The room he’s sharing with his roommate John seems sized for one. There’s a half-wall, with a curtain separating the other half, concrete block walls, and a shared bathroom. Sure, like college, there are common rooms where they can spend their days—places for them to watch the Patriots or Red Sox on widescreen TVs or play cards at square tables. There’s also a library where they can get Internet access and read the latest newspaper, and dining rooms where they will receive their meals on green, divided trays.
We deposited $100 in his account in the business office “bank,” which he can draw on when he goes to special events, the convenience store, or the barber. Since he spent close to nothing in his last facility, this $100 will probably last about a year (if he were in college and Domino’s Pizza were nearby, it would last three days).
When my father met his roommate, they shook hands shyly, introduced themselves to each other, and didn’t say much else. They were probably thinking, “I hope you don’t snore,” or “Who the hell are you”? Or maybe, “I wonder if you are going to try to bring a girl in here!”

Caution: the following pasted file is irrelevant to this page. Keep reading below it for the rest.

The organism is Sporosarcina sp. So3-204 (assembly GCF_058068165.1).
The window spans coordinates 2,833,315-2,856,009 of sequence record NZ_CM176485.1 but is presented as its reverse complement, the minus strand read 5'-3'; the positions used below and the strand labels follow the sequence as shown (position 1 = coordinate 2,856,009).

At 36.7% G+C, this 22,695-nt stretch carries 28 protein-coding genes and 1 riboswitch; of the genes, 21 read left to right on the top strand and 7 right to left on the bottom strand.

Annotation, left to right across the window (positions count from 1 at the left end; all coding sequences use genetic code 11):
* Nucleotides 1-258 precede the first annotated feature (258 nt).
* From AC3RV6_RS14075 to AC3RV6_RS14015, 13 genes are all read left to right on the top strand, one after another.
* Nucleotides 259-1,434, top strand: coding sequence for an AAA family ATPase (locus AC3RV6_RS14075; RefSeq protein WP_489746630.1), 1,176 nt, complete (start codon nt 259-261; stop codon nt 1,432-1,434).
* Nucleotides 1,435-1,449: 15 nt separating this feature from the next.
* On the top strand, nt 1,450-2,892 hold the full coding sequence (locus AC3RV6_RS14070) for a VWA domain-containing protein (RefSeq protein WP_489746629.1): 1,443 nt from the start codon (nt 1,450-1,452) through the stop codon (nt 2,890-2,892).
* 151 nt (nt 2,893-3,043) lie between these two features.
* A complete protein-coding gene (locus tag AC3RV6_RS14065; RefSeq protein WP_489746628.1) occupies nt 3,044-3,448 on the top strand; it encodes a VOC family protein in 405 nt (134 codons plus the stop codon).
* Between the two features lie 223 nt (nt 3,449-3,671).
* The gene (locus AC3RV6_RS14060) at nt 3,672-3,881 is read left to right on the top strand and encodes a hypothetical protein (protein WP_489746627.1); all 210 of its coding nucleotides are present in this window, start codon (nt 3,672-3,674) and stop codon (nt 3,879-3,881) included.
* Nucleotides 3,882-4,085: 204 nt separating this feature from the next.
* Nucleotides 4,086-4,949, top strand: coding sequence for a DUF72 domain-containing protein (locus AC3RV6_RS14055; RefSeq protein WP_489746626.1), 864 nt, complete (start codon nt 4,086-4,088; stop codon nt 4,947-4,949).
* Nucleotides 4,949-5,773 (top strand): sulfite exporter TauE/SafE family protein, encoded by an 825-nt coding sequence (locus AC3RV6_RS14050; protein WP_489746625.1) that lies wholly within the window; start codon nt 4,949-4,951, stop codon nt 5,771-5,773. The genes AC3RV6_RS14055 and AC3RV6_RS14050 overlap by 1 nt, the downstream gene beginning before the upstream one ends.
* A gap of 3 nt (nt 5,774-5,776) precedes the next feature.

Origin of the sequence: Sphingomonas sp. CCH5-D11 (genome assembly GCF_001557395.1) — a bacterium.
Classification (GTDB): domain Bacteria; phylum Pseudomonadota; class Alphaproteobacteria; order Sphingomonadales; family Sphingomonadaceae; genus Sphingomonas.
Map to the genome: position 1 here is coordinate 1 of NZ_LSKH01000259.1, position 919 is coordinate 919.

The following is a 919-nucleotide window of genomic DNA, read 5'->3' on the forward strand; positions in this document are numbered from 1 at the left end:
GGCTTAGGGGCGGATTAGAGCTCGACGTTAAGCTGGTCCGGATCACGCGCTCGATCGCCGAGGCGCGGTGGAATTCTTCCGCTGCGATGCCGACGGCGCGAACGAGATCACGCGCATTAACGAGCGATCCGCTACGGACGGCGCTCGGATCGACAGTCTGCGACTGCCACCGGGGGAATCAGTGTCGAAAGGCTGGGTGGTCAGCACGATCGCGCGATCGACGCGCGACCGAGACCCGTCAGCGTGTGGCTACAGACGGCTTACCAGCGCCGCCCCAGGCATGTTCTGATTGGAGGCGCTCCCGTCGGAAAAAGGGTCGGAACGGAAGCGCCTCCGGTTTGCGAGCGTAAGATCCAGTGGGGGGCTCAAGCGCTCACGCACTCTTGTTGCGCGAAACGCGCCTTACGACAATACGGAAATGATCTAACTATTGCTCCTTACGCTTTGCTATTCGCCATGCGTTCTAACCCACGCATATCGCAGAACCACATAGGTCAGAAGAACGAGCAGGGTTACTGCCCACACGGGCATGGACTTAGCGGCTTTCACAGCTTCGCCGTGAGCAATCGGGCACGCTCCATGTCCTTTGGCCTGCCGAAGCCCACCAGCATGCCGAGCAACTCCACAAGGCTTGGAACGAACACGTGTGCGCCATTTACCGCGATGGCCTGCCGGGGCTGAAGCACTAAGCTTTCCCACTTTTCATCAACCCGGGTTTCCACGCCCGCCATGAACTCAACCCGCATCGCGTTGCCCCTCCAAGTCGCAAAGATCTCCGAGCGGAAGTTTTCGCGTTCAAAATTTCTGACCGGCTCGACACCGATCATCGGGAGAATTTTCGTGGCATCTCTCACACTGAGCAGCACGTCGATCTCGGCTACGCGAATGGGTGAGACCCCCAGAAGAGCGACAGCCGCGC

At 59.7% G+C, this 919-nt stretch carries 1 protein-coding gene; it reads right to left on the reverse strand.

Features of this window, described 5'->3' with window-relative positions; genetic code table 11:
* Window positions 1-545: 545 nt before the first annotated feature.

As we tried to help him sort through his music and figure out what CDs he wanted to keep since his CD tower was a toppling hazard, I realized this is probably where he will live out the rest of his days. Unlike college, where he’d eventually come home, he’s here to stay. We don’t know if it will be a year, or five years, or even 15. But this is his new, and probably last, home.
Just as my sister and I were leaving, a young guy named Jimmy came in my dad’s room. He was not exactly the RA you’d find at college—but close. Jimmy was a very friendly nurse with a wide grin and a stethoscope around his neck, coming to take my dad’s vitals. I guess since they are taking him on they want to make sure everything’s still functioning.